The solution she found is not rooted in conspiracy. In contrast, this example illustrates the banality of a certain type of split relationship to the world that also operates on conspiracy theory. In all of these situations, disillusionment interacts with an absolute faith—and yet the two systems of belief never appear to intersect. Another young woman told me during one of our sessions, “I feel like I have two personalities.” I believe this disjunct within herself is the gulf between the faith of childhood and the disillusionment of adulthood. In the past, our social order organized this passage to adulthood by assigning each person a role whose meaning was guaranteed by transcendental values. Inconsistencies were tolerated due to faith in a divine order, one that was beyond understanding, that expressed from up above that which seemed inexpressible on earth. But in a world without a god—and therefore without any external guarantee—man found himself alone in the face of his and others’ desires, without a preordained path to confront otherness.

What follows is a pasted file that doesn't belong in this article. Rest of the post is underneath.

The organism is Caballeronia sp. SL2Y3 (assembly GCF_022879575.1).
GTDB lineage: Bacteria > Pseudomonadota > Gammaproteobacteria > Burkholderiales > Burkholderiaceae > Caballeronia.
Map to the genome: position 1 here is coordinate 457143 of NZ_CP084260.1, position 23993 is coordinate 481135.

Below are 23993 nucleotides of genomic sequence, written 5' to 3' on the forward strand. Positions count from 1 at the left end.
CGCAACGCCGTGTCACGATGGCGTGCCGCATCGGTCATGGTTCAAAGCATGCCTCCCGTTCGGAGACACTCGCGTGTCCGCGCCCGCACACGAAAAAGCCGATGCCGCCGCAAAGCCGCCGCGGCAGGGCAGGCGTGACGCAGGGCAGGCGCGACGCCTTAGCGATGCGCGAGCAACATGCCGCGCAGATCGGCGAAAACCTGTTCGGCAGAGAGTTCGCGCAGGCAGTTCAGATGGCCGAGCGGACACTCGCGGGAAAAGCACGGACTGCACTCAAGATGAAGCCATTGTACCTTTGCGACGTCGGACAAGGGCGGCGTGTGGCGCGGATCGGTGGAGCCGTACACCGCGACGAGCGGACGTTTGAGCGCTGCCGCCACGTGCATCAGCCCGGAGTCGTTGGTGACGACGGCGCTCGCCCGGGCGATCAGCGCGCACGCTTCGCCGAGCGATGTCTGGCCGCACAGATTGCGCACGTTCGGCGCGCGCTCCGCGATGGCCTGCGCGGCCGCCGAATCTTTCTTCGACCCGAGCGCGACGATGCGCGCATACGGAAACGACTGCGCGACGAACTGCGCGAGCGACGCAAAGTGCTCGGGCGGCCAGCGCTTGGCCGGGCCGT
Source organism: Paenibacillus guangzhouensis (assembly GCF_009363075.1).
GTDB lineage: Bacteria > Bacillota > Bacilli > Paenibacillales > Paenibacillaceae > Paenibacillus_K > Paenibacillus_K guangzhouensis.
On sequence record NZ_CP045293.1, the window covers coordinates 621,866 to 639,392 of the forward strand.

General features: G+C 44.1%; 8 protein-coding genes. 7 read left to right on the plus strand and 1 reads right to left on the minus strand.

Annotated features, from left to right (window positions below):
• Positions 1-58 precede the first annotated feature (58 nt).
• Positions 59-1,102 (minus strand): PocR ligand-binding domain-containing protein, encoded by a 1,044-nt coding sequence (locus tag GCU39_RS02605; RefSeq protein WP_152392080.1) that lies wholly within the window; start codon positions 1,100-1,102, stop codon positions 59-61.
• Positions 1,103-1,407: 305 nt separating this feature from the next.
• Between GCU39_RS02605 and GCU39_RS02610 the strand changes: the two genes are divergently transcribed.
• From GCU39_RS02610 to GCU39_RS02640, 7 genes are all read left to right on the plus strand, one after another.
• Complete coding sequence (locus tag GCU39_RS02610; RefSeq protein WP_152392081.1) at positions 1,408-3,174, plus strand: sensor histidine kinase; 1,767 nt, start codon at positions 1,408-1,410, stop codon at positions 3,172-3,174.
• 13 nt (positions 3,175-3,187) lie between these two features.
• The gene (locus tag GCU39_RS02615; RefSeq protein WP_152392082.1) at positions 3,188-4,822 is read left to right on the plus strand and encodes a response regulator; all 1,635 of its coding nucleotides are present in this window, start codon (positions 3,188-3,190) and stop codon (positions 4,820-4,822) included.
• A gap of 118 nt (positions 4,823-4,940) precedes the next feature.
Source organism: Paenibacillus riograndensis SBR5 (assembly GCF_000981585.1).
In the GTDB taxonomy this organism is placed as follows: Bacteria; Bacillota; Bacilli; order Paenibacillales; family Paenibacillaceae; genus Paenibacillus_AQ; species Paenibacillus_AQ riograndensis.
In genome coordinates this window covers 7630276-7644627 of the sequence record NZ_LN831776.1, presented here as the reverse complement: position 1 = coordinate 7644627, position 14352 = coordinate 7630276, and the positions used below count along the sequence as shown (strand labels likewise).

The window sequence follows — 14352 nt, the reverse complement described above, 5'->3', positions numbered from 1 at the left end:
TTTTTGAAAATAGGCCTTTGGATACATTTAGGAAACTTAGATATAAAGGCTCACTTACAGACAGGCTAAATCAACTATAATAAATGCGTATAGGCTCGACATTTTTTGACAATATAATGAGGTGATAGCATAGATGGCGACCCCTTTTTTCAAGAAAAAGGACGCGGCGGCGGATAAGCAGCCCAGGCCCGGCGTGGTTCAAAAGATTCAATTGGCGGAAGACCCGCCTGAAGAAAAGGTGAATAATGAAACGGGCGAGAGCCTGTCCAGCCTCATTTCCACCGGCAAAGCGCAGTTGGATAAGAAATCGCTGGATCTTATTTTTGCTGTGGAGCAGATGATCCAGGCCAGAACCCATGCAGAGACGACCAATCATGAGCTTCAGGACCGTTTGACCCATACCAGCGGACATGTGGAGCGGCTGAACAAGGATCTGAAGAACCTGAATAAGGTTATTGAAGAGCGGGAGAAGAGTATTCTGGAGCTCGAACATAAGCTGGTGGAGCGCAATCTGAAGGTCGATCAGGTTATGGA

A century ago the leading psychic mechanism was repression, which bound desire and disillusionment together, masking conflict to civilize it and using the father figure to act as both prohibitor and protector. Our postmodern world lacks a third term to bind both types of conflict together, and splitting acts as a defense mechanism that allows them to coexist without influencing one another, protecting desire from the peril of being destroyed. But we do this at the risk of losing a sense of unity, of one’s own identity, which is what we call vulnerable narcissism. In such a world, any wavering from reality prompts the subject to cling to their beliefs, to their archaic need for omnipotence, as a way of reintroducing control through the illusion of a magical grip on reality.